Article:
West Midlands Police is making savings that will protect policing services in Walsall.
In a bid to save taxpayers millions of pounds on underused buildings and keep police officers on the beat, nine police bases and operational stations in Walsall are to close and be sold off over the next two years.
The proposals were discussed at last week’s meeting of the West Midlands Police and Crime Commissioner’s Strategic Policing and Crime Board.
It will mean that, in a series of phased moves stretching over the next two years, the following stations and bases will close: Green Lane, Brownhills and Willenhall police stations, and Delves, Ryecroft Place, University of Wolverhampton, Hope Street, Blakenall and Bentley Lane police bases.
The green light was also given to the borough’s policing teams sharing accommodation with the local authority at Walsall Civic Centre, creating a multi-agency ‘one-stop’ shop based in the heart of the community to engage with local people.
Remaining stations and bases include: Bloxwich police station, Aldridge police station, Brownhills’ crime prevention house, Darlaston police station and shared accommodation in partner owned buildings in Caldmore Green and Willenhall.
Additional officers and police staff will move into these stations and bases, covering the whole borough.
As yet no decisions have been made about public front office access, which is being considered as part of a separate forcewide review. As part of this workstream a wide variety of options are being looked into, including technology-based approaches to public contact.
As part of the decision-making process around front offices, extensive public consultation will take place.
West Midlands Police and Crime Commissioner David Jamieson said: “Similar to all local authorities, we live in a climate where we all have to make considerable cost savings balanced against protecting service delivery.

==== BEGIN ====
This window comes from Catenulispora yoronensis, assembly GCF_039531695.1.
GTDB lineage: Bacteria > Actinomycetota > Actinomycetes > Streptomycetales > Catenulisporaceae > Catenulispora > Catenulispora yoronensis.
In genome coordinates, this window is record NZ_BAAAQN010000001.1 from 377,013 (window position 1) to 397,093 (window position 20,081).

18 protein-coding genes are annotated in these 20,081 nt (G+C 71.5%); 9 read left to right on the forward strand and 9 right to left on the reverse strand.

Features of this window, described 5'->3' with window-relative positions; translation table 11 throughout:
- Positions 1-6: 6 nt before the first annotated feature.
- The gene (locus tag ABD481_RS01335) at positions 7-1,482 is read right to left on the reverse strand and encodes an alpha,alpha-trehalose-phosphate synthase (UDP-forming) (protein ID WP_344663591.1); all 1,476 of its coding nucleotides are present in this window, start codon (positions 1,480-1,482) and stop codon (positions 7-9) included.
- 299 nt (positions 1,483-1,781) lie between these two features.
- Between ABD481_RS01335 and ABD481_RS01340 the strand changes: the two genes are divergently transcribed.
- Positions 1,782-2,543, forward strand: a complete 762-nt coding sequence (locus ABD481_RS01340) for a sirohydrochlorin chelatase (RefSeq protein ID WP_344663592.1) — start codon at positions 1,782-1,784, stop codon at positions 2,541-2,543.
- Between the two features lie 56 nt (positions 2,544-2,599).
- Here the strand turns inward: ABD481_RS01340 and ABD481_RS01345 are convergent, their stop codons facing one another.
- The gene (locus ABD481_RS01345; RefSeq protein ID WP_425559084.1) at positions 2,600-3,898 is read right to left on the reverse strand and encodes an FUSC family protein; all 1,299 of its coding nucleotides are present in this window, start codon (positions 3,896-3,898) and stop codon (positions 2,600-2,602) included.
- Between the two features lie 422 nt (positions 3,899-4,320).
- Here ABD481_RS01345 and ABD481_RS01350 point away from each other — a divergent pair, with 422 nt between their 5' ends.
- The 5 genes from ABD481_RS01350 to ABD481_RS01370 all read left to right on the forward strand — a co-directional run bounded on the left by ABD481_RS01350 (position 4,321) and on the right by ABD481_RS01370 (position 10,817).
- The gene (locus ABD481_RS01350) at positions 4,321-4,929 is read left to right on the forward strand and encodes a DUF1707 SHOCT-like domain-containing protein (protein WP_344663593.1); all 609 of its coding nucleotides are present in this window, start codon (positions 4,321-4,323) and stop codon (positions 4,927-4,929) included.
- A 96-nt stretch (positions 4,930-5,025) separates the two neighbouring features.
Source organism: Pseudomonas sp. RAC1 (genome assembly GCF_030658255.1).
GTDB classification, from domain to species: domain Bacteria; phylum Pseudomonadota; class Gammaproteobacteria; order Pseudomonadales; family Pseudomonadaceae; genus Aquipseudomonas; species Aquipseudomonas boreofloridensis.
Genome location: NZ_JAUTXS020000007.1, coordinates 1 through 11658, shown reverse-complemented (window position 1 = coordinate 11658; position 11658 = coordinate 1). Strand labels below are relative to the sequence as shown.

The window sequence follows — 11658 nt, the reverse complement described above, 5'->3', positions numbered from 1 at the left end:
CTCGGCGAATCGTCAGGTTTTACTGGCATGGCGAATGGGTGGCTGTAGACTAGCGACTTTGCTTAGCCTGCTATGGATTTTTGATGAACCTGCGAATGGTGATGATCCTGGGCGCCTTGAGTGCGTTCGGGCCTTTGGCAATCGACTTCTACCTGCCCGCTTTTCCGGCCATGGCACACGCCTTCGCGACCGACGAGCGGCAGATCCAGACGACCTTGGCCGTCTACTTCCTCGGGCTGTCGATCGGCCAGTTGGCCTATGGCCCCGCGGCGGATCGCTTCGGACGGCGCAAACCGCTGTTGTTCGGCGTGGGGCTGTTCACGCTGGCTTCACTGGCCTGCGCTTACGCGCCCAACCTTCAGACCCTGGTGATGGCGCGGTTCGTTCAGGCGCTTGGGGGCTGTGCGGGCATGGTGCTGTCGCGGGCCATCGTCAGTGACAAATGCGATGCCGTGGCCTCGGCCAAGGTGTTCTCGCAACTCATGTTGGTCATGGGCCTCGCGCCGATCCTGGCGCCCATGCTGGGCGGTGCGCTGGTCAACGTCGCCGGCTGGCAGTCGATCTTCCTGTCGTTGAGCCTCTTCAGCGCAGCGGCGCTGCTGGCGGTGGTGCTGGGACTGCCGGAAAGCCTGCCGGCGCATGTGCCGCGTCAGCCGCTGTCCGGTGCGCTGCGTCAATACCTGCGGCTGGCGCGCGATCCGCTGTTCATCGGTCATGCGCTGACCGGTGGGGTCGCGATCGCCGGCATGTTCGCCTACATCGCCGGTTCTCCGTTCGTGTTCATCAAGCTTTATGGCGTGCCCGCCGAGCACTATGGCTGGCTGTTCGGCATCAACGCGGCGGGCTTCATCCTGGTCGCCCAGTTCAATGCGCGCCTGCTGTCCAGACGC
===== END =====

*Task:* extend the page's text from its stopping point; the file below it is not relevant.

“With an estate comprising of over 140 buildings and costing £17.5 million a year to run, it is imperative our buildings meet our current requirements.
“There are 1,300 fewer police officers in West Midlands Police today than there were four years ago. This means some of our buildings are underused and empty much of the time. Buildings are expensive to run and maintain.
“Walsall has a number of police buildings costing millions per year to run, many of which have a huge maintenance backlog. It’s right to ask if we should be spending taxpayers’ money on little used buildings at the expense of officers on the beat.
“Maintaining local policing at a time of reduced funding requires innovation and creativity; like joint community bases for example. West Midlands Police must put the public first in everything it does and it has a responsibility to provide suitable facilities at an acceptable cost. We welcome as many views as possible on this important subject.”
Chief Superintendent David Sturman, area commander for Walsall, said: “In response to cuts to the policing budget, West Midlands Police needs to find substantial cost savings and a forcewide review of police buildings is underway to identify where money can be saved.
“As part of this review, bases in Walsall have been assessed as to their on-going suitability and cost-effectiveness. Many of our current buildings were found to be unfit for purpose and very costly to run.
“A plan was presented to the Police and Crime Commissioner about the changes we want to make to our estate in Walsall to help us meet the savings required. This includes the co-location of some policing services from Green Lane into Walsall Council’s Civic Centre and the loss of half of the Brownhills site.
“In terms of Willenhall police station we are seeking an alternative location with a partner to ensure the team can operate from a base in the town. Front offices are subject to a separate review and as yet, no decisions have been made.
“The changes in our estate will ensure that neighbourhood teams are still working within local communities but may be utilising different premises than we currently do.
“I am confident these changes will still allow us to deliver a high standard of policing to local residents, while contributing towards the substantial savings the force needs to make now and in the years ahead.”